The nesting of narratives within narratives is another challenge for the reader. (I’ve seen this in only one other author’s work, that of WG Sebald.) Here, the biggest box is the narration itself (Sachs as fictional narrator, telling us about Leibniz’s attempt to delve into someone’s mind). The next box, of course, is Leibniz’s writings, as published in Philosophical Transactions, although we rarely get direct quotes from those publications. The next box is the blind astronomer, speaking to Leibniz during the 4 hours they await the predicted eclipse. And the next box is — well, someone talking to the astronomer, perhaps reporting something that someone else had said (another box), quoting another person (a fifth box) — with Sachs neatly reminding me every few pages, that this is person X quoting person Y as she speaks to the astronomer, and Leibniz is carefully noting all this down for his own article.: “… I am quoting the Emperor here, the Court Chamberlain said, the astronomer told Leibniz.”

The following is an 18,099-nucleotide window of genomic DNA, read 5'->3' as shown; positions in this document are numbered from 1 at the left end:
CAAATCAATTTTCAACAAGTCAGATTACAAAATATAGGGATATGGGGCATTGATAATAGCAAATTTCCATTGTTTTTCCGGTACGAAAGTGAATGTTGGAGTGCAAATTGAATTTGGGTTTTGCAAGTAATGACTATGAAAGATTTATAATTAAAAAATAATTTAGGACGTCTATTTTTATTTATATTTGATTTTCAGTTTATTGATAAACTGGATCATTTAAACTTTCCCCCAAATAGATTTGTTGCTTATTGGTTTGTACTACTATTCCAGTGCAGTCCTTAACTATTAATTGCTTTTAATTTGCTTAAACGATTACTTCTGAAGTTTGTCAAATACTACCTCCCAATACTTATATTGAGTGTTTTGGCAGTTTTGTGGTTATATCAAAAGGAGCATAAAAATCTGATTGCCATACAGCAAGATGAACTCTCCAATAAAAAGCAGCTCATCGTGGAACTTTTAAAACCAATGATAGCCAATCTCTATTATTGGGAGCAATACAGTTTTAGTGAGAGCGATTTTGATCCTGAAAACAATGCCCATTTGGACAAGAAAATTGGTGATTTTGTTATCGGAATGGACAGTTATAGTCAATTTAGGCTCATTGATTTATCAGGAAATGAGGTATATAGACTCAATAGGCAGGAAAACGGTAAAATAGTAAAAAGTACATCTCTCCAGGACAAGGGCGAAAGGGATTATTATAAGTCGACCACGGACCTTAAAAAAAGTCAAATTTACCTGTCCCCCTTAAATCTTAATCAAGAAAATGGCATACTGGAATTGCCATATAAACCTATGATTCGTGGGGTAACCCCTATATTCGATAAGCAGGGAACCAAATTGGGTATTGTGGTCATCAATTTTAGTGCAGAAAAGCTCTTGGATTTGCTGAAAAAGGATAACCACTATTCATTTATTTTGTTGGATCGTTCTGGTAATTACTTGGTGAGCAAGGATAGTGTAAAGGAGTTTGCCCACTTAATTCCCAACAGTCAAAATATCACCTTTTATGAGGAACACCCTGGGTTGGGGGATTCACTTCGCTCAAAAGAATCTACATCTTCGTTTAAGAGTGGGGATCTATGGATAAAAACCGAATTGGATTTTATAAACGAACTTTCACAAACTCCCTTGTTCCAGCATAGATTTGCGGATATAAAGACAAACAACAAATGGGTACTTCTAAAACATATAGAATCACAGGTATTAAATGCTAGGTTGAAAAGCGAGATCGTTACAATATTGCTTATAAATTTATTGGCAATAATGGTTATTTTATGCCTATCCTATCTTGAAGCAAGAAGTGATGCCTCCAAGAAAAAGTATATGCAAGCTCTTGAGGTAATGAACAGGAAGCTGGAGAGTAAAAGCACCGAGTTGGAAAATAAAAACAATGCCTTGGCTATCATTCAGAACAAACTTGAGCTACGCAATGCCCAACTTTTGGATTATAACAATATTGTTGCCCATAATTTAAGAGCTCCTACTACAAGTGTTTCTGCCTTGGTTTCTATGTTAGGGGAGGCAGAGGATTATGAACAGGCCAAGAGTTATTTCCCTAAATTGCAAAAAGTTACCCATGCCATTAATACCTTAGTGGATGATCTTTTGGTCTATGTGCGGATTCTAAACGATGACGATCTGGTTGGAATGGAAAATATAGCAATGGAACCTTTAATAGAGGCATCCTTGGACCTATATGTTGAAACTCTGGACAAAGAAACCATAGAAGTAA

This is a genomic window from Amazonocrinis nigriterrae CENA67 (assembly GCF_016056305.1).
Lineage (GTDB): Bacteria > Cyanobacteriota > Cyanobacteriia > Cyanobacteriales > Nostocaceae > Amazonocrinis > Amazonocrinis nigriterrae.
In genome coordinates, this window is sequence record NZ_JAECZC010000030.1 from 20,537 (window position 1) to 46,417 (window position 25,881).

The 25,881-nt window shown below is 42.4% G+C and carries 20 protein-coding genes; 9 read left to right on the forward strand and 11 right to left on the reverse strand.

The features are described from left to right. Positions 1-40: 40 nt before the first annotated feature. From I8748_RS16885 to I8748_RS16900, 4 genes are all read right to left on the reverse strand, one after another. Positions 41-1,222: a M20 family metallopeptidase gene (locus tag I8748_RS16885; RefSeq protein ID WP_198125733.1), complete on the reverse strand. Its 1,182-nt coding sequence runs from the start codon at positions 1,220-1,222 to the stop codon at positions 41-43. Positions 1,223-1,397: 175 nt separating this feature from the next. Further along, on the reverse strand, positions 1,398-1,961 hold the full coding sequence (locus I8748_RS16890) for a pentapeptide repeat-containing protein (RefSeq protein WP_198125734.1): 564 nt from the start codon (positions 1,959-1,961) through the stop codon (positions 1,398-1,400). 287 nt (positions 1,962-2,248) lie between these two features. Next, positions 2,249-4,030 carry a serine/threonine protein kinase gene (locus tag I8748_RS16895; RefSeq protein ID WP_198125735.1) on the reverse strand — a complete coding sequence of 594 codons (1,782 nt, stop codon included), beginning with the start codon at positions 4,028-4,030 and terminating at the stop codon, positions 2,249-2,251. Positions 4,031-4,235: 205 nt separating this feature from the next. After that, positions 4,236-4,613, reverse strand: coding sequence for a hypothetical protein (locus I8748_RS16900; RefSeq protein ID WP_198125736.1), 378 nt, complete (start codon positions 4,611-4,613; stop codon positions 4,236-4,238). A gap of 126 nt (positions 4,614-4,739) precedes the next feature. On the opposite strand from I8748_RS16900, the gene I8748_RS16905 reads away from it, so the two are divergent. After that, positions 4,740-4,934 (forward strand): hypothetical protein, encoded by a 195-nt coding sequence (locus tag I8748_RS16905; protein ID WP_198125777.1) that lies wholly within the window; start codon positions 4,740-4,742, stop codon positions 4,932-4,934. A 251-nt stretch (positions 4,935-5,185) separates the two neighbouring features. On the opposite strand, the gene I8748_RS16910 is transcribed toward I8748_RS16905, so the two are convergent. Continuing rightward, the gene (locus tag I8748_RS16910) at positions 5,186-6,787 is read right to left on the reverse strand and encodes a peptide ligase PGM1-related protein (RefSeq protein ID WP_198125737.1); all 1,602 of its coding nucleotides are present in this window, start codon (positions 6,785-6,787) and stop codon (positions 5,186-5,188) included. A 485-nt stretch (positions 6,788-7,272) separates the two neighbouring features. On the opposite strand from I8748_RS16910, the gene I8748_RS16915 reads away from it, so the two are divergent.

But let me also add that this book grabbed me from the start. During the 4 hours that Leibniz and the astronomer are together, the astronomer stops every few minutes to put a blind eye to his telescope and then jot down several number in his notebook (with a quill, no less). Leibniz notes each instance with almost the same words: “The astronomer pressed an eye socket to his telescope. Then he picked up his quill and wrote something down.” Leibniz wants to look at the notebook, to see what the astronomer has written; he longs to look through the telescope to see what the astronomer is looking at. More than anything, he wants to get inside the astronomer’s head, to understand his thoughts. And I want him to as well, so that he can write about it for Sachs’s narrator to find and tell me what Leibniz wrote.